Ideas above your Station: Exploring the Potential for Development at London’s Stations

This report looks at how we can make the most of the development opportunities offered by London’s stations.

Railway stations are the hinges around which London turns. But despite their centrality to city life, the space above and around our stations remain remarkably underdeveloped.

This report asks what London’s rail hubs can offer the city? It finds that while developing over and above stations is complex and sometimes commercially challenging, they can be viable if decision-taking, governance and design are intelligently integrated – particularly when new infrastructure is planned.  

Developing at rail and Underground stations has a number of potential benefits:

  • It enables sustainable high-density development.
  • It makes use of land and assets held by public bodies such as Transport for London and Network Rail (who together have plans for around 15,000 homes in coming years).
  • It generates development receipts that can help fund infrastructure improvements.
  • It creates new civic ecosystems of public space and facilities around stations, and can connect communities separated by rail infrastructure.

…but the record in London is uneven

  • Good connectivity is not always reflected in residential densities around stations.
  • Major projects like King’s Cross and other London terminus projects have taken years to deliver, and have often focused on development alongside rather than over the station.
  • Other projects have stalled through a combination of operational constraints, planning requirements, popular opposition, and high upfront development costs.
  • Delivery requires strong leadership, and an understanding of trade-offs between objectives and interest groups.

Building over stations can be commercially viable in some cases:

  • Our modelling suggests that higher-density developments, mixing commercial and residential, can deliver station improvements when supported by revenues from developer contributions, rents, and in most cases, tax revenues.

…but a more comprehensive approach to development can deliver better commercial and civic outcomes.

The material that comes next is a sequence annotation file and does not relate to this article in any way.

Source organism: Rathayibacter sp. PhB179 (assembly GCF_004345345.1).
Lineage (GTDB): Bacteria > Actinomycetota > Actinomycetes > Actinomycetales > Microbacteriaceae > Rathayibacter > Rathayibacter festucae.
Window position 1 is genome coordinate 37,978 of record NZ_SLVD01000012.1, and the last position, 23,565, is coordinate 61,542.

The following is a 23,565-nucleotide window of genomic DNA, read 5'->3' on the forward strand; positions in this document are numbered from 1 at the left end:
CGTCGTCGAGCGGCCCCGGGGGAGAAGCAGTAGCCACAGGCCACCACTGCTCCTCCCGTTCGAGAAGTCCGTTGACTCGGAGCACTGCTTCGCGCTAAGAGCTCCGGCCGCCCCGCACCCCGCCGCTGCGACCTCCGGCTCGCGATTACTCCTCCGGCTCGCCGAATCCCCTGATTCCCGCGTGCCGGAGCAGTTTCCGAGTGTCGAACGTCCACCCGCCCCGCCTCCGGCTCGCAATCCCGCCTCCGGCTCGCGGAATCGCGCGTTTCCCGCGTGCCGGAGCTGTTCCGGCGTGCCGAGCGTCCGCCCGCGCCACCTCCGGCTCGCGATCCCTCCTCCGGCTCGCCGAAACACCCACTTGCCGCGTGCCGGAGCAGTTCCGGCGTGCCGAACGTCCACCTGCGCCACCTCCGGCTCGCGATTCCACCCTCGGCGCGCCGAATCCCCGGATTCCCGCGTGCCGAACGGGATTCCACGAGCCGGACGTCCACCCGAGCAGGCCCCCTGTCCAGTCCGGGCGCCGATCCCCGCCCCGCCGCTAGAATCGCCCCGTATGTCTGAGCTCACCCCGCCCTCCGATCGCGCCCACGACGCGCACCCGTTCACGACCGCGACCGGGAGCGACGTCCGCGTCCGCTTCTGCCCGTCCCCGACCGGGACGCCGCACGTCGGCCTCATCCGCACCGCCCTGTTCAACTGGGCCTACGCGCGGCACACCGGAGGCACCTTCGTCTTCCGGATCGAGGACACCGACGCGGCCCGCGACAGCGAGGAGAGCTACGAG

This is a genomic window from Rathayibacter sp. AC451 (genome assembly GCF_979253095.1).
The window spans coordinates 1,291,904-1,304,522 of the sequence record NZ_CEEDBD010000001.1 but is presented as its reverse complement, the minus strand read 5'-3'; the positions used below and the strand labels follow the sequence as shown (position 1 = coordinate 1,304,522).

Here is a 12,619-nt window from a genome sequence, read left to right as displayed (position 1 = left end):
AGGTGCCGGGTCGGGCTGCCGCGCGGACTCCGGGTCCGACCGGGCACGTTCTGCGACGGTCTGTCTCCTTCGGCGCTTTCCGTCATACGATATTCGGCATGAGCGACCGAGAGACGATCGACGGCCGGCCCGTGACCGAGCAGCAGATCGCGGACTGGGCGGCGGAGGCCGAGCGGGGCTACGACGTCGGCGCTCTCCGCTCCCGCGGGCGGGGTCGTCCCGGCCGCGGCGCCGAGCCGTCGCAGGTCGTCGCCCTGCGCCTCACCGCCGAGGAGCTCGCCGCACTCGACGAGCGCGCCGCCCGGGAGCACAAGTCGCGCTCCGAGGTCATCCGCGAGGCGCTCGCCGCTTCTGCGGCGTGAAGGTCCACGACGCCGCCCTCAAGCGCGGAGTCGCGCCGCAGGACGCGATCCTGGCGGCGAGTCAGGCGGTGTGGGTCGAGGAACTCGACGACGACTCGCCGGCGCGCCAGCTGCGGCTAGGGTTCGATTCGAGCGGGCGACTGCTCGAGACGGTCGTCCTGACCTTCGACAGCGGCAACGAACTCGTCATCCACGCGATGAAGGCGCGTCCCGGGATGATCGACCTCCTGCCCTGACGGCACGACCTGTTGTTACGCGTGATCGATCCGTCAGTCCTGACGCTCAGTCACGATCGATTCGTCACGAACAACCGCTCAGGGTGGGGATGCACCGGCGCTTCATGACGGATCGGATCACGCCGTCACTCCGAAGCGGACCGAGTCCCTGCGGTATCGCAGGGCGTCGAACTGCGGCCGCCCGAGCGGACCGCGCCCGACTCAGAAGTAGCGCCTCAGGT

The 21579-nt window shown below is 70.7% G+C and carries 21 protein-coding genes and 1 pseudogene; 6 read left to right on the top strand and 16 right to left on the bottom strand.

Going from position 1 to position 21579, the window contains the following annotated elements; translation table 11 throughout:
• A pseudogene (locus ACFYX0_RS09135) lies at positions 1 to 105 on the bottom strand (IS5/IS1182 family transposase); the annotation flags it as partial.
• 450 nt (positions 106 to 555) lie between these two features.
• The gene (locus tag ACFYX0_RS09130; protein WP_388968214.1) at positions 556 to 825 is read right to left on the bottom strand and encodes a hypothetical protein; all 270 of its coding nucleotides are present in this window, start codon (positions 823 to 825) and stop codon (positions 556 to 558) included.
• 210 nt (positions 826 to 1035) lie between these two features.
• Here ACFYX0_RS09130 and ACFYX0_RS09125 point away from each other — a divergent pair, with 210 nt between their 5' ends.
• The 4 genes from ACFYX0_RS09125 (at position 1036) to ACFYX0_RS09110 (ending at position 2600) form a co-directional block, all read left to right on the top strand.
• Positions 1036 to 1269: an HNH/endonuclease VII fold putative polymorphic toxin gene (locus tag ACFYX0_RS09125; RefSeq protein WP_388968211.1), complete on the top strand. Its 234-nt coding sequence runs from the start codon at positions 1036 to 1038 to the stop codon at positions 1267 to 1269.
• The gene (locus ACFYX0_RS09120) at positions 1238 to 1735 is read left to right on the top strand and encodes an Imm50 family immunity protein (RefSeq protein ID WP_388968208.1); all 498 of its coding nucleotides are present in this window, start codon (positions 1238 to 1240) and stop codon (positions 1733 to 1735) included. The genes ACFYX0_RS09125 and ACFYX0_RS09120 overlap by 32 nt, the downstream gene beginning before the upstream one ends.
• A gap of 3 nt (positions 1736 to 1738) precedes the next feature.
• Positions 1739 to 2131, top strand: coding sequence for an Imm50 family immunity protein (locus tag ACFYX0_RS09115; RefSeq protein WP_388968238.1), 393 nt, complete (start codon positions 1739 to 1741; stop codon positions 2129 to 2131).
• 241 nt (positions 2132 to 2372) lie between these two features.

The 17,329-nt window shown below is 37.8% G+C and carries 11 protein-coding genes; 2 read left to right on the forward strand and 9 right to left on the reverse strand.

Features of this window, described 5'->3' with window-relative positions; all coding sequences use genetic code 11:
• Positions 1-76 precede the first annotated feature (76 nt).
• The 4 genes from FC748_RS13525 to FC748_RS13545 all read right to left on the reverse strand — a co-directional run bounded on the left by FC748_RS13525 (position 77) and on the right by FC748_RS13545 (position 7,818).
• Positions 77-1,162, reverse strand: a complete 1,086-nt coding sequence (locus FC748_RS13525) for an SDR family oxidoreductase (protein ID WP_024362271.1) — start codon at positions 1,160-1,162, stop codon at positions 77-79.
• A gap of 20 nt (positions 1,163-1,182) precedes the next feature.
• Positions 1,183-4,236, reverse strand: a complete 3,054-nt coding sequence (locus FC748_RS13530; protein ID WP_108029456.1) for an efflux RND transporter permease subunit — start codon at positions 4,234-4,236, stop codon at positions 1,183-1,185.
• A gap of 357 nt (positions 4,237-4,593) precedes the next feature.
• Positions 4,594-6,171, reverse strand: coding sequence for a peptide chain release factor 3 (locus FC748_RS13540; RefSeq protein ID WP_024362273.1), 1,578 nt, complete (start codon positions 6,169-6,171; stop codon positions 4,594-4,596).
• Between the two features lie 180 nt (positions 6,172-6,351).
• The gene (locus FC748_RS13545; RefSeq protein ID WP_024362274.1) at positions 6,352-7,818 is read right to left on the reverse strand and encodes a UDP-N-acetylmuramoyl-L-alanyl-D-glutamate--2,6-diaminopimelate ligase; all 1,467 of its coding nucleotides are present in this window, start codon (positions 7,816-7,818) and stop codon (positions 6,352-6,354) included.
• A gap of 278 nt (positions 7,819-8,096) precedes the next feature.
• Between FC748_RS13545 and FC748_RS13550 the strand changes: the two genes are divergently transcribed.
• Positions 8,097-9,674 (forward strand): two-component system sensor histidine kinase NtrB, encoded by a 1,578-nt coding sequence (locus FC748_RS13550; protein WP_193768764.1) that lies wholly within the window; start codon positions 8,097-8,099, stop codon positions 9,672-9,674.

• Assembling sites around stations can create a more balanced business case, as well as enabling a new mixed-use piece of city – complete with social infrastructure and public realm – rather than an isolated high-density development.

Development Risks and Challenges

Development over or around stations is complicated by a number of risks and challenges:

  • Institutions and Governance
  • Engineering and Operations
  • Funding and Financing
  • Planning and Politics

…so the report argues that a more strategic approach is needed to capitalise on the opportunities offered.

Responding to the report, Sadie Morgan, Founding Director of dRMM and member of the National Infrastructure Commission, said:

“The pressure on London to deliver the homes and jobs needed for a growing population will require intensification and intelligent planning inthe coming decades. Over station development has a part to play in helping London achieve this.

“This type of development is highly complex – it will require strong leadership and a clear vision to ensure we achieve integrated designs for stations, commercial development, housing, and urban realm.

“Good governance coupled with design ambition has to be at the heart of our thinking in order to deliver quality from conception through to construction. The stewardship of our built environment is our collective responsibility and is integral to a sustainable London.”


Francis Salway, Chairman of the Property Advisory Group of Transport for London, said:

“Over station development ticks so many of the boxes in terms of good urban planning as well as having the potential to make a quantum change in the provision of homes and work space. But it is challenging to deliver. This report makes a welcome contribution in terms of how city government, transport operators, developers and funders can come together to make this happen”.

Supporting documents


This publication has been generously supported by